I recently got married and the only reason why we didn’t register for all of that loot is because we’re 28 and 29 and have had most of that stuff for several years. I just couldn’t justify throwing out all of our “old” stuff for newer, shinier kitchen gadgets. But like you said, to each his own.

  2. LMB815

    Oh, no…they’re totally missing out! I’ve been dreaming of a red Kitchen Aid mixer for years…it’s almost time to register for real! “Sigh”

  3. Danielle

    When I was a little girl, I did not dream of the wedding dress, the husband, or all the flowers…no, I dreamed of Le Creuset.

  4. I hope this tastes as good as it looks and sounds. I’m already salivating. I am divorced and I got “custody” of all the good things – not only my son, but all of the kitchen and cooking supplies – YIPPEE! I raked out like a bandit! I grill my pizzas on a tile on the gas grill – they turn out beautifully!

  5. andrea

    just wanted to mention that i make pizza at least once a week, and one recipe I read way back when said, turn your oven up as high as it will go and let it preheat at least 1/2 an hour.

    i do this every time i make pizza and the results have made my pizza rock out.

  6. andrea

    wait I left out the important part. I cook most pizzas 8 min. I moved and now I have a fancy oven so I know it is going up to 550. But in my old studio it worked the same, just throw it up as high as it goes, pizza oven can’t be too hot.

  7. Ha! I was just playing around with your site and found this. I am 4 months into my marriage and adore the pasta rollers, the le crusets, the wine fridge, the ice cream maker, the roasting pan, the spring form pans, the silicone baking sheet, I was a happy registerer :)

  8. Louisa

    I made the sorbet for the first time a few weeks ago, and I’ve been running my ice cream maker ragged making batch after batch of it since then. It’s wonderful. The lemon balances out the strawberries beautifully. I’ve been adding ribbons of basil to the mix, which gives it a slightly more complex flavor and counteracts a bit of the sweetness. Thanks for sharing this. My only complaint is that it took me this long to get around to making it.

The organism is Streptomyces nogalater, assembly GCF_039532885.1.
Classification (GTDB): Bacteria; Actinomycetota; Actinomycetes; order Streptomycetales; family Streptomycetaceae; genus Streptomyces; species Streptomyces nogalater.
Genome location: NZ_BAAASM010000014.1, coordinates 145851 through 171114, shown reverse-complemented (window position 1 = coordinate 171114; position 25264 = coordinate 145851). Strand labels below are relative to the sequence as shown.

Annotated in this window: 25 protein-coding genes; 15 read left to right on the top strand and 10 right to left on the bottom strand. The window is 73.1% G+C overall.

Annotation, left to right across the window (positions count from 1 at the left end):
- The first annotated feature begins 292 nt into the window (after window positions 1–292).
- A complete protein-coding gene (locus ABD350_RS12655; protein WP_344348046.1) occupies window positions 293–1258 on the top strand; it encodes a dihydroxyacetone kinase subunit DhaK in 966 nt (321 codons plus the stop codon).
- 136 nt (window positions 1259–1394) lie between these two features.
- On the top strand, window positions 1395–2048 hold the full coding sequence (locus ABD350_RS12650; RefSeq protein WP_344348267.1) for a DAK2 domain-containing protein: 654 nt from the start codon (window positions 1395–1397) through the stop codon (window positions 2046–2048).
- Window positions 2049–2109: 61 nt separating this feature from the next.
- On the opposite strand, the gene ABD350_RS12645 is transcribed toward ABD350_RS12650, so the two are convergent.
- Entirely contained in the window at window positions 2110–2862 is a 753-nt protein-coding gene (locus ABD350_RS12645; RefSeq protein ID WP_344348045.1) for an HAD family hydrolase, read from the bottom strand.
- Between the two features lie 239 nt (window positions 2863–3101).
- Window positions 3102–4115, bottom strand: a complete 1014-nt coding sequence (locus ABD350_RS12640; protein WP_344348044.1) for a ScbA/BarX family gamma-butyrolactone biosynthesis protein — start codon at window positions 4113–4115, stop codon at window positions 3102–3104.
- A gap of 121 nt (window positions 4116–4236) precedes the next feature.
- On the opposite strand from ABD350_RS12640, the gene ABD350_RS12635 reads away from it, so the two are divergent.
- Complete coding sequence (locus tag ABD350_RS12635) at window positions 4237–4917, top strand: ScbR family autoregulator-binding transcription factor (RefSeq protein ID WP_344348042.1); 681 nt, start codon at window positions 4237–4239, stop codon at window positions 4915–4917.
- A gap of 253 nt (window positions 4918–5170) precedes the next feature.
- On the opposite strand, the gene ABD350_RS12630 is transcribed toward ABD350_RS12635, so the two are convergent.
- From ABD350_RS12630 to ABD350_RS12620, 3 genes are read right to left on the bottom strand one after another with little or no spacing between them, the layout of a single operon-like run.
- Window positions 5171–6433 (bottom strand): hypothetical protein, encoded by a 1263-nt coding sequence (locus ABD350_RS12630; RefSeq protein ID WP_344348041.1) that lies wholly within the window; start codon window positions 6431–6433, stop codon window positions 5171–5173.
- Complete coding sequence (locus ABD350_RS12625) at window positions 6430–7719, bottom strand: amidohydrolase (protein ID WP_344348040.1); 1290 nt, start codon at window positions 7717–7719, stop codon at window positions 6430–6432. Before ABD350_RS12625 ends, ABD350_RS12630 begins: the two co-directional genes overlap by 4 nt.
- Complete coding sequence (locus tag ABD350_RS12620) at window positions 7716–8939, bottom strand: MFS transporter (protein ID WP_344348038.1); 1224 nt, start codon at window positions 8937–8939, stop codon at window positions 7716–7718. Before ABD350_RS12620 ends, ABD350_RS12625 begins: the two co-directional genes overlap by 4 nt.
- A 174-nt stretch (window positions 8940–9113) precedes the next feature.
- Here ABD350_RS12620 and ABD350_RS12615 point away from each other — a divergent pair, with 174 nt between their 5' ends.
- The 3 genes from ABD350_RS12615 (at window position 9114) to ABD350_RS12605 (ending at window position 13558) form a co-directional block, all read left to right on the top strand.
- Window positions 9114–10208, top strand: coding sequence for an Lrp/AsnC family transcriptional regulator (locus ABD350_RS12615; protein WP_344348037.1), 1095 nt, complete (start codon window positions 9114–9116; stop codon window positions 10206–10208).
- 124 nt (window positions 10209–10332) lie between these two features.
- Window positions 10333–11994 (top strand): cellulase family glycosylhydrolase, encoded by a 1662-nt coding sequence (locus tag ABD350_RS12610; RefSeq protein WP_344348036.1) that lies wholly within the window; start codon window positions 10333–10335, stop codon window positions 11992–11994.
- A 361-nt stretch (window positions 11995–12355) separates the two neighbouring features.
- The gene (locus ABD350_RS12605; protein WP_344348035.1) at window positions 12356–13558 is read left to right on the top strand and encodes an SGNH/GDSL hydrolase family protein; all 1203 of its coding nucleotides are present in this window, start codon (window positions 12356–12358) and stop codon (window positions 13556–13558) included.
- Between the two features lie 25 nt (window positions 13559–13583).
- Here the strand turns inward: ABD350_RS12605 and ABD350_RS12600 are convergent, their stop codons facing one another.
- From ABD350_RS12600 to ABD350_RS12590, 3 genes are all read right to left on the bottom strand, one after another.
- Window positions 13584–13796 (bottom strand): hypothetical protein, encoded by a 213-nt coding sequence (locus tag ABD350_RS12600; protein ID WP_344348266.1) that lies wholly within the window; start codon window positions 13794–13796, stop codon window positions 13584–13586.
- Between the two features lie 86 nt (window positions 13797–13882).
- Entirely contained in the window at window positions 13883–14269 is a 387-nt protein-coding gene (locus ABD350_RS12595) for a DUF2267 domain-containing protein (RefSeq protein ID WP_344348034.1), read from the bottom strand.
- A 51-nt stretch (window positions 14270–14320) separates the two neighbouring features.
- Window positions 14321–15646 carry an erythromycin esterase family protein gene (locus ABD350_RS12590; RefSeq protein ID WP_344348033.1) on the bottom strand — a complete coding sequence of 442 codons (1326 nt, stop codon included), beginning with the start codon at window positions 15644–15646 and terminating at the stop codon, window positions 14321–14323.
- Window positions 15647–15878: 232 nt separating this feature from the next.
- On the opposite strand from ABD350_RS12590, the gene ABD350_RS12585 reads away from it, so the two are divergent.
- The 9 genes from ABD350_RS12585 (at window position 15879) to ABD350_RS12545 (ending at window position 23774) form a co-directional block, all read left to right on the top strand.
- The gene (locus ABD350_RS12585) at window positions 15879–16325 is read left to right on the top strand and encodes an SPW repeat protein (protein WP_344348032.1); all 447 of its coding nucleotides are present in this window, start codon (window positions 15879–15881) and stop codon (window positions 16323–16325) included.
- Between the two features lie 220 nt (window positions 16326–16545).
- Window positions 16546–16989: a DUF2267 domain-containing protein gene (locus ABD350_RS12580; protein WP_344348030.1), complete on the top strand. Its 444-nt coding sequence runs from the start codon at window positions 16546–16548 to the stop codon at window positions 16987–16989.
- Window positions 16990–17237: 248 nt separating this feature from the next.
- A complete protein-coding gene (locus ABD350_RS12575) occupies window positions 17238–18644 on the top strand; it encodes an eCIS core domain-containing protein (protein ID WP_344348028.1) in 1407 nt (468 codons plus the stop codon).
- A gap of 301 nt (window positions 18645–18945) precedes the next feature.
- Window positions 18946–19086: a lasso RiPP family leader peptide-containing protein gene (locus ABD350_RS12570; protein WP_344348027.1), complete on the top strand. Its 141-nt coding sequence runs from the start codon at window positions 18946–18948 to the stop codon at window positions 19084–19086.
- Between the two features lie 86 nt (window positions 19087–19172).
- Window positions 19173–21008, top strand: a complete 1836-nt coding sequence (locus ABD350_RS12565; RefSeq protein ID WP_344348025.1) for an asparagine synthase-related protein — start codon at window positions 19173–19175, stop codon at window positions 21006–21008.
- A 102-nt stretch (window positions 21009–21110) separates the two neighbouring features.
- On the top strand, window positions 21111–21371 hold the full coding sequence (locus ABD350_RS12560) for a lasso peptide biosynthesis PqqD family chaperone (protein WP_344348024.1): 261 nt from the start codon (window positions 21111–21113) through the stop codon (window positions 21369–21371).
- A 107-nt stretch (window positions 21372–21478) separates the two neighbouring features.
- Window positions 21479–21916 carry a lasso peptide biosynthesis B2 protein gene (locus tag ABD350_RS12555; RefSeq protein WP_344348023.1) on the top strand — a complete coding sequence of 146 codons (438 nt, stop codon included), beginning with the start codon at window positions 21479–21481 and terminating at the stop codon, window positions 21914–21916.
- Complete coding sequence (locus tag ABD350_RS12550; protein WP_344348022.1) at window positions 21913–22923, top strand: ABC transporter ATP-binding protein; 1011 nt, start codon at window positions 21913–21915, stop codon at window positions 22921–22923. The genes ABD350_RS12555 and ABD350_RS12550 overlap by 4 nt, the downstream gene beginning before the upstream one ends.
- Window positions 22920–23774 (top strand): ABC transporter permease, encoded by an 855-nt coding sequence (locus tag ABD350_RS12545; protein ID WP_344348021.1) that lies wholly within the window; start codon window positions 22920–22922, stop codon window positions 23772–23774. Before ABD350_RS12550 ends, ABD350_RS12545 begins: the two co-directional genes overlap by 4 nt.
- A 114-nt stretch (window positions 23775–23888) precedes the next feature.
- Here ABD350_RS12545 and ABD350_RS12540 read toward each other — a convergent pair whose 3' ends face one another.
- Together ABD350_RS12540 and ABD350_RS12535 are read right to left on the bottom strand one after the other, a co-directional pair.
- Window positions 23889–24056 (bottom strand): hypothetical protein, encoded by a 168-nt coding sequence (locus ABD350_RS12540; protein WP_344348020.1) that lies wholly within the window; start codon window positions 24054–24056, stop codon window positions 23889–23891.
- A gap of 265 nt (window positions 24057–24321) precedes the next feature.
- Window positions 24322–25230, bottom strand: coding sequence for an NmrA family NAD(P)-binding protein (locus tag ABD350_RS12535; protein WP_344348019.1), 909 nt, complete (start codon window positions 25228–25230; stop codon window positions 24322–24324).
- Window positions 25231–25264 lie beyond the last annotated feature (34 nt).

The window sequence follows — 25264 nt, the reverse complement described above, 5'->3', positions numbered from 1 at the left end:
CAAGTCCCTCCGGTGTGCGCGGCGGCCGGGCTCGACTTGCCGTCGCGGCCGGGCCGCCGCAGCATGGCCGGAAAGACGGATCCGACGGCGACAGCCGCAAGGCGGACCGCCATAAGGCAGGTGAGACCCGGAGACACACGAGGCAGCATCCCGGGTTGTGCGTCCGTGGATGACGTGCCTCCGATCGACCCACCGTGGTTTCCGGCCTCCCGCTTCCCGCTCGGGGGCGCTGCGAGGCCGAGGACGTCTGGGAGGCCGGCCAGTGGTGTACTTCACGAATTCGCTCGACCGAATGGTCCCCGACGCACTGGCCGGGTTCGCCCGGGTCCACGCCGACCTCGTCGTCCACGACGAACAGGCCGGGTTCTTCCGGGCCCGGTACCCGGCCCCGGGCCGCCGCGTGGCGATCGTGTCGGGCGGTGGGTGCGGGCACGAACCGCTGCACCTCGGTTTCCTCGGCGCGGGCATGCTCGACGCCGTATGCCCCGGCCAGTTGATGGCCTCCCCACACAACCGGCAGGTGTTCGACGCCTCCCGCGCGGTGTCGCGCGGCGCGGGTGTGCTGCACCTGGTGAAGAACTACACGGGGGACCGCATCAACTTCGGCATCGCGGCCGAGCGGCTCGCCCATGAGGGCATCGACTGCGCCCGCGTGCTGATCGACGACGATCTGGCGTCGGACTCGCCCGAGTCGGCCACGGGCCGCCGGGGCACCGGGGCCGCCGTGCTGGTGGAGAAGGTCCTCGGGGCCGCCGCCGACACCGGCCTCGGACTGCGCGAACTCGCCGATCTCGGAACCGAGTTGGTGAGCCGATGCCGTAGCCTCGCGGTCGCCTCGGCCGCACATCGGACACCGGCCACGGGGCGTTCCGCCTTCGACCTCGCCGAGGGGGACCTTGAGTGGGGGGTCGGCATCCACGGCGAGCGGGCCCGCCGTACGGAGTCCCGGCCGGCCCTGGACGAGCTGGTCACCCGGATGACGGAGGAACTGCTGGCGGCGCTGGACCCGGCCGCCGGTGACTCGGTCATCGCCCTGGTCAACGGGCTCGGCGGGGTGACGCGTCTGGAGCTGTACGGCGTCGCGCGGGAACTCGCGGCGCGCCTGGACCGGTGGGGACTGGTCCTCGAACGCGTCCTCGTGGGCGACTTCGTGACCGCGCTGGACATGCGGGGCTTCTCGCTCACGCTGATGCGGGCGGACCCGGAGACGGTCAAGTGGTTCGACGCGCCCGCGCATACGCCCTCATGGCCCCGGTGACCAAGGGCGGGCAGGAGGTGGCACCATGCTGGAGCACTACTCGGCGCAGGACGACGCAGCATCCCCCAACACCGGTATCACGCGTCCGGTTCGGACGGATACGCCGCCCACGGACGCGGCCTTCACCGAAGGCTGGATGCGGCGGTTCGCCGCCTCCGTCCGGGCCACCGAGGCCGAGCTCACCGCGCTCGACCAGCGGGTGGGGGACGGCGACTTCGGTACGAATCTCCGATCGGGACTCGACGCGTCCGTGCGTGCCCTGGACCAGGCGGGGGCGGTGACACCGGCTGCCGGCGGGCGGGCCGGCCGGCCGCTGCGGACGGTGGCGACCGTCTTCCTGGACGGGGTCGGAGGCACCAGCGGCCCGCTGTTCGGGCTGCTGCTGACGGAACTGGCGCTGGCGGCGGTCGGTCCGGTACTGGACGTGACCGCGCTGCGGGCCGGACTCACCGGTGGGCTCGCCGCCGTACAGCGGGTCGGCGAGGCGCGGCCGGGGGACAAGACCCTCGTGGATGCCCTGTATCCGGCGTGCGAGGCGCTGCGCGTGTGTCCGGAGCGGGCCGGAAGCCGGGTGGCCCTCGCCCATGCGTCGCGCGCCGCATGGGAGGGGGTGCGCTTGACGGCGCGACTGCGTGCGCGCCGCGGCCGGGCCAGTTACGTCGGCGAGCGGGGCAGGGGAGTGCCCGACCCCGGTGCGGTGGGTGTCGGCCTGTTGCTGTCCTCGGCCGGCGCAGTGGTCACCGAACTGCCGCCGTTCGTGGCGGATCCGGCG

9. TCB

    Deb –

    quick question about the sorbet –

    do you add the lemon, rind & all? i don’t think i’ve ever “chopped” a lemon before and was trying to visualize how that would work.

    thanks mucho, you’re awesome & little jacob is the cutest guy ever. but you already knew that.


    1. deb

      Yup, rind and everything. You just slice it thin enough that you can remove the seeds. It sounds crazy but I swear, this is the most delicious sorbet ever.

  10. Kelly

    Is there any process that you can substitute for an ice cream maker, seeing as I don’t own one? If not, I would LOVE the opportunity to tell husband that we “have” to get one.

  11. Joe

    Where did you find onion marmalade >_>? I’ve been looking for it for a while and can never manage to find it in my local markets or even Trader Joe’s for that matter

    1. deb

      I found it at a Garden of Eden or Whole Foods store in NYC many (well a few) years ago. It’s long since left my fridge (thank goodness) so I don’t know the name of the brand.

    2. Sophie

      It’s been over 10 years since you asked about onion marmalade, but I can recommend Stonewall Kitchen’s roasted garlic and onion jam. I mix it with some cream cheese and spread on focaccia.